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Going through a rebrand (or any major change to your company’s branding or positioning) while readying your company to scale and grow is an emotional process, akin to sending a child off to college.

Shortly after a meeting with a potential Solve for Y client the other day, he called me with a concern that had been on his mind.

“You talked in our meeting about your experience with your own rebrand at Six-Point. You said that you trusted your team and were willing to accept whatever creative they gave you. I thought that was great, but I am not sure we are ready to do that. We’ve always had a collaborative approach to our brand.” It was such a thoughtful and honest comment, it caught me off-guard.

It also made me reflect on the emotional ask that Six-Point makes of its clients. It is not a small one.

Sending your brand through Solve for Y, (our brand development program for growth-oriented “second stage” entrepreneurs) is somewhat akin to sending your child off to college. You know that they will potentially be very different when they come back to you. New clothes. New friends. Lots of new experiences. And all you can do is hope that you laid the right foundation and values in them, and that the professors and staff will be responsible for your child and cultivate what is best in them. And, although I am a long way from sending my toddler to college, I can already anticipate the pain and tears that day will hold. After all, who else would love him and care for him the way we do?

I certainly felt that way when the partners of Six-Point decided to “eat our own cooking” and ask our internal team to rebrand our company to test and hone our Solve for Y program — without our help. We would be interviewed, make our strategy and vision clear, but we wouldn’t do the work. Our team would wait and see what came back to us.

Now, just to be clear, there was no way I was going to just “take whatever was given to us.” I have a toddler now, but Six-Point is my first born. I am fiercely protective of the company and our brand, and if I didn’t like what was presented, we would be going back to the drawing board — or, like any good entrepreneur, I was prepared to roll up my sleeves and do it myself. Because, as a business owner, I can do anything; that’s my job, right?

That said, doing it myself would have been a horrible mistake. I never would have envisioned a brand like the one our creative director and the rest of the team put forward for us. Their creative talent simply dwarfs my own. Their ability to step back from my vision and show me what it would look and feel like if it came to life and stepped off the pages of my strategic plan moved me to tears.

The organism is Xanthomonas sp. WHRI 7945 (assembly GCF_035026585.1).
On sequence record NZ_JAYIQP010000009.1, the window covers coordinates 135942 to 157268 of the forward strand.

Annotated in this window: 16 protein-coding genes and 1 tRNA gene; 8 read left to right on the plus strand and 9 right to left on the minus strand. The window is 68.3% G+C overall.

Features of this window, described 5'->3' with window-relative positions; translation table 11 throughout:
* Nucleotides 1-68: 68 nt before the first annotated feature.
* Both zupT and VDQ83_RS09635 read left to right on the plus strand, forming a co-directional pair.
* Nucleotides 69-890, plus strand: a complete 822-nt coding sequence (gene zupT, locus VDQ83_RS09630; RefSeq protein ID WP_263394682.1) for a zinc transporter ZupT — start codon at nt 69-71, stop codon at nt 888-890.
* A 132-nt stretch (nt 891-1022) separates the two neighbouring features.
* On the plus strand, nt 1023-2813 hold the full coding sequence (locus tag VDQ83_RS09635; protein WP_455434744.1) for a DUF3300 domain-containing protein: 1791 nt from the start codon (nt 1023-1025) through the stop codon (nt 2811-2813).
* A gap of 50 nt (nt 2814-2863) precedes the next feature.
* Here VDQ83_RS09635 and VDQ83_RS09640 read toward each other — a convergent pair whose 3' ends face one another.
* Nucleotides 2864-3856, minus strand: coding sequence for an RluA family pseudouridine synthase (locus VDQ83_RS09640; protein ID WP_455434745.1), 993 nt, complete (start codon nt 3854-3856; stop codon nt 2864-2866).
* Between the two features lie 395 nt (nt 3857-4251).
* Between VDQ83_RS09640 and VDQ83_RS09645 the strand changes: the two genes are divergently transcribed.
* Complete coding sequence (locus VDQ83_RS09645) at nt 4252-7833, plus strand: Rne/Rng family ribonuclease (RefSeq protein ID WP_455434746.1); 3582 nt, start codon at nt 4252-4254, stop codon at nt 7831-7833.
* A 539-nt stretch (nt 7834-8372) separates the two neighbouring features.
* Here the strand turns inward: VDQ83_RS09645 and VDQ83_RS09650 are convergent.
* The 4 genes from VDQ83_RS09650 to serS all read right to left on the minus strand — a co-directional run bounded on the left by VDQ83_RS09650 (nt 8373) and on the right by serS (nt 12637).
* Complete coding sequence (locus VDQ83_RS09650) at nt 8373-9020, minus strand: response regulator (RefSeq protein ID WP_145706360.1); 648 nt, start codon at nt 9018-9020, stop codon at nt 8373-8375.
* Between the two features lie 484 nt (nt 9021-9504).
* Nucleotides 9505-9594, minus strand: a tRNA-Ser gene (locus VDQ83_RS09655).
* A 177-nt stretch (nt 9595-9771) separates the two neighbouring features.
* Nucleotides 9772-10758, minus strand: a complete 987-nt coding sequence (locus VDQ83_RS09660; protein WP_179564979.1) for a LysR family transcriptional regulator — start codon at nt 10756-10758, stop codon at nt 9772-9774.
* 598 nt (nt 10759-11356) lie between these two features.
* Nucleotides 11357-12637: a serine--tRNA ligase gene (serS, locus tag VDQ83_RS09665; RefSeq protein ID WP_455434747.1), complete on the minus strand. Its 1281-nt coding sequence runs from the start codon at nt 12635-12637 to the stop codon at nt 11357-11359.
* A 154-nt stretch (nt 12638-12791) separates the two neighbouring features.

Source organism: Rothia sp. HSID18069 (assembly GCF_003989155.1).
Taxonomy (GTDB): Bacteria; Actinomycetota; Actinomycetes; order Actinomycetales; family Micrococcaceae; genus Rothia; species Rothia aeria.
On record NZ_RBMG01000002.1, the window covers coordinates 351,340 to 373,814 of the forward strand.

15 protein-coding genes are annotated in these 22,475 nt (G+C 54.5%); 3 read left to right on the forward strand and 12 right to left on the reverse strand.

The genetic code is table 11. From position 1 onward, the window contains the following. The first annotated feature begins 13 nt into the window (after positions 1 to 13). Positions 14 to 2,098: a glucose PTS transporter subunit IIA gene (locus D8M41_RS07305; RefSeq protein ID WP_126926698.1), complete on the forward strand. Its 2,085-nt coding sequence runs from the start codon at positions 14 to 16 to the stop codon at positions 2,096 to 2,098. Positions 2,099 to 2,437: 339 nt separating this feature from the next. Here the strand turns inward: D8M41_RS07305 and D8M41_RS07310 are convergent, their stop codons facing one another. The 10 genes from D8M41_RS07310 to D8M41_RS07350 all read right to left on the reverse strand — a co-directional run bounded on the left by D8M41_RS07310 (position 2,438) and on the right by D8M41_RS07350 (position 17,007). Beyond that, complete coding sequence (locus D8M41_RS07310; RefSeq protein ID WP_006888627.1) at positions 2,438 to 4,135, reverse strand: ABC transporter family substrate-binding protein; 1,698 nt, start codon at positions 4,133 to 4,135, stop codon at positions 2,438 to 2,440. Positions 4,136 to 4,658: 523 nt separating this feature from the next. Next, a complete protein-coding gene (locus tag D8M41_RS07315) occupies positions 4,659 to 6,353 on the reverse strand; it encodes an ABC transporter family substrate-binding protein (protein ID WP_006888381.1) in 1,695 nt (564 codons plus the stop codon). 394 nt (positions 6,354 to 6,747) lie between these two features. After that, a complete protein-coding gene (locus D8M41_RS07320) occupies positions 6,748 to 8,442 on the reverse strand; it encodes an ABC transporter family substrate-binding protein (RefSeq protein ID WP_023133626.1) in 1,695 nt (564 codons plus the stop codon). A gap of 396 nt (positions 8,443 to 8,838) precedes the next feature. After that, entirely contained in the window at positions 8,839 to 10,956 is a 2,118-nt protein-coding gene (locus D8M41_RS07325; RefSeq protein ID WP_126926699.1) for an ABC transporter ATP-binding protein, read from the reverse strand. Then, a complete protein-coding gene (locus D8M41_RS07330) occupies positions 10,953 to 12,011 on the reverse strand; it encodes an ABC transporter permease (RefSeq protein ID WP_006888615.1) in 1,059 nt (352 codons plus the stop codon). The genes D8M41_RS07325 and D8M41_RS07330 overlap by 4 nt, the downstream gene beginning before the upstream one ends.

I would never have been so bold or ambitious. I would have cut short the thinking or exploration.

“That’s good enough” is a phrase I would have said in order to have something in my hands, instead of the rounds and rounds of brainstorming they did to come up with most elegant — and effective — possible solutions to our brand challenges.

Did I love it all? Well, mostly… but I had some tough questions. It turns out they could answer them all with strong rationale. They had dwelled in the details of the brand for much longer than I had. While I might not have solved the problem the same way, their solutions were valid, thoughtful, and … if I am honest with myself, they were better than my first thoughts.

I also had some insights. But instead of saying “why didn’t you think of this,” I tried to remain in a yes, and mindset. Yes, you could do that and we could also add this feature. Yes, that language is fresh and it could also be more relevant to our target audience this way. Instead of being a downer, I was part of the new creative energy that was taking hold of our brand, a co-creator with something valuable to add.

So, bringing me back to my conversation with a prospect and the metaphor I started with… 

  • You don’t need to be ready to accept what is given to you. I would never let my son be mistreated at college and just accept it. If he was miserable, I would go and rescue him. If his friends were asking him to act outside of the values I instilled in him, we would be having some long serious talks about why that is not acceptable. That said, be prepared to let your own brand, your own people, your own company surprise you. New experiences and new perspectives are part of growing up. They make us richer, more resilient, and allow us to grow and flourish in new and exciting ways.
  • And most of all, be a proud parent. Take all the credit. Your company and your brand reflects your DNA. It wouldn’t be what it is without its roots, its values. At the end of Solve for Y, that is what should come through more than anything else. Underneath the new clothes, the new hair style, the fancy new vocabulary, you should still be able to clearly recognize the eyes and the smile of the brand you created and nurtured.

Letting go is tough. It is. But the rewards are real.